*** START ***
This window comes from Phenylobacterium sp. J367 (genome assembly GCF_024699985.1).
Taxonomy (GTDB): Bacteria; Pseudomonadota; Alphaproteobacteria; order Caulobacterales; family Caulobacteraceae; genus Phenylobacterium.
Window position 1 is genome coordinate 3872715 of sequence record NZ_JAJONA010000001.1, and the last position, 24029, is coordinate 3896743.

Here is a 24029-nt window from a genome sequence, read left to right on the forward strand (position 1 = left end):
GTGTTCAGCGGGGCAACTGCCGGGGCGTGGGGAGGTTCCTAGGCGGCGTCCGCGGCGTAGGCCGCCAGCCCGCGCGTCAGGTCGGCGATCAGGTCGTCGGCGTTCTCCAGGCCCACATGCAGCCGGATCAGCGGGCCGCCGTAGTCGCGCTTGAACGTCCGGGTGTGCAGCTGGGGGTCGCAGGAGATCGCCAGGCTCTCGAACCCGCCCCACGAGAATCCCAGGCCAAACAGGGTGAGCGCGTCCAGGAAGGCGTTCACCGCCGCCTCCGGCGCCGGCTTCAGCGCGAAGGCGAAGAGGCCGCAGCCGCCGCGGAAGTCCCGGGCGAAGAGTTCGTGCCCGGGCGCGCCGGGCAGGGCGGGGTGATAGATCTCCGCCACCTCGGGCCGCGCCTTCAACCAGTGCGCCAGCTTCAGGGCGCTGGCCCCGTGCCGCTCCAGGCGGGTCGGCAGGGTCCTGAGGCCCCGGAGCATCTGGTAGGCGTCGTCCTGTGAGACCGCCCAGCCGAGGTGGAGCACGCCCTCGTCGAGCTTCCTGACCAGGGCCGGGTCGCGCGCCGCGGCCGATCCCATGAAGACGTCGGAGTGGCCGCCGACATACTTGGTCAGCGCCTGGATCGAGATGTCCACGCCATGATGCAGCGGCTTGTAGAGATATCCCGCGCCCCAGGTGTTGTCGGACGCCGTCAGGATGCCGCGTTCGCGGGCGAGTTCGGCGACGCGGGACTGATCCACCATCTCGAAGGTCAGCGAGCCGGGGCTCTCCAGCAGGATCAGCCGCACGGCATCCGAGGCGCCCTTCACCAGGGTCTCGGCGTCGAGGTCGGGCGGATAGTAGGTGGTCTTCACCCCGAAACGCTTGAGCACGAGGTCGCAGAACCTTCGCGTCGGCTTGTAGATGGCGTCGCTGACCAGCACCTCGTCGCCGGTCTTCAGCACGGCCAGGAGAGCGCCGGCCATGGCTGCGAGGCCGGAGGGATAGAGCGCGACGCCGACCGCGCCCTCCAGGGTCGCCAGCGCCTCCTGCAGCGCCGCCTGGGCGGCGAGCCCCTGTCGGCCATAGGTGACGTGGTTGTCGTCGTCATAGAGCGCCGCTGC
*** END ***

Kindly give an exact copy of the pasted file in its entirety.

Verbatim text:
This window comes from Phenylobacterium sp. J367 (genome assembly GCF_024699985.1).
Taxonomy (GTDB): Bacteria; Pseudomonadota; Alphaproteobacteria; order Caulobacterales; family Caulobacteraceae; genus Phenylobacterium.
Window position 1 is genome coordinate 3872715 of sequence record NZ_JAJONA010000001.1, and the last position, 24029, is coordinate 3896743.

Here is a 24029-nt window from a genome sequence, read left to right on the forward strand (position 1 = left end):
GTGTTCAGCGGGGCAACTGCCGGGGCGTGGGGAGGTTCCTAGGCGGCGTCCGCGGCGTAGGCCGCCAGCCCGCGCGTCAGGTCGGCGATCAGGTCGTCGGCGTTCTCCAGGCCCACATGCAGCCGGATCAGCGGGCCGCCGTAGTCGCGCTTGAACGTCCGGGTGTGCAGCTGGGGGTCGCAGGAGATCGCCAGGCTCTCGAACCCGCCCCACGAGAATCCCAGGCCAAACAGGGTGAGCGCGTCCAGGAAGGCGTTCACCGCCGCCTCCGGCGCCGGCTTCAGCGCGAAGGCGAAGAGGCCGCAGCCGCCGCGGAAGTCCCGGGCGAAGAGTTCGTGCCCGGGCGCGCCGGGCAGGGCGGGGTGATAGATCTCCGCCACCTCGGGCCGCGCCTTCAACCAGTGCGCCAGCTTCAGGGCGCTGGCCCCGTGCCGCTCCAGGCGGGTCGGCAGGGTCCTGAGGCCCCGGAGCATCTGGTAGGCGTCGTCCTGTGAGACCGCCCAGCCGAGGTGGAGCACGCCCTCGTCGAGCTTCCTGACCAGGGCCGGGTCGCGCGCCGCGGCCGATCCCATGAAGACGTCGGAGTGGCCGCCGACATACTTGGTCAGCGCCTGGATCGAGATGTCCACGCCATGATGCAGCGGCTTGTAGAGATATCCCGCGCCCCAGGTGTTGTCGGACGCCGTCAGGATGCCGCGTTCGCGGGCGAGTTCGGCGACGCGGGACTGATCCACCATCTCGAAGGTCAGCGAGCCGGGGCTCTCCAGCAGGATCAGCCGCACGGCATCCGAGGCGCCCTTCACCAGGGTCTCGGCGTCGAGGTCGGGCGGATAGTAGGTGGTCTTCACCCCGAAACGCTTGAGCACGAGGTCGCAGAACCTTCGCGTCGGCTTGTAGATGGCGTCGCTGACCAGCACCTCGTCGCCGGTCTTCAGCACGGCCAGGAGAGCGCCGGCCATGGCTGCGAGGCCGGAGGGATAGAGCGCGACGCCGACCGCGCCCTCCAGGGTCGCCAGCGCCTCCTGCAGCGCCGCCTGGGCGGCGAGCCCCTGTCGGCCATAGGTGACGTGGTTGTCGTCGTCATAGAGCGCCGCTGC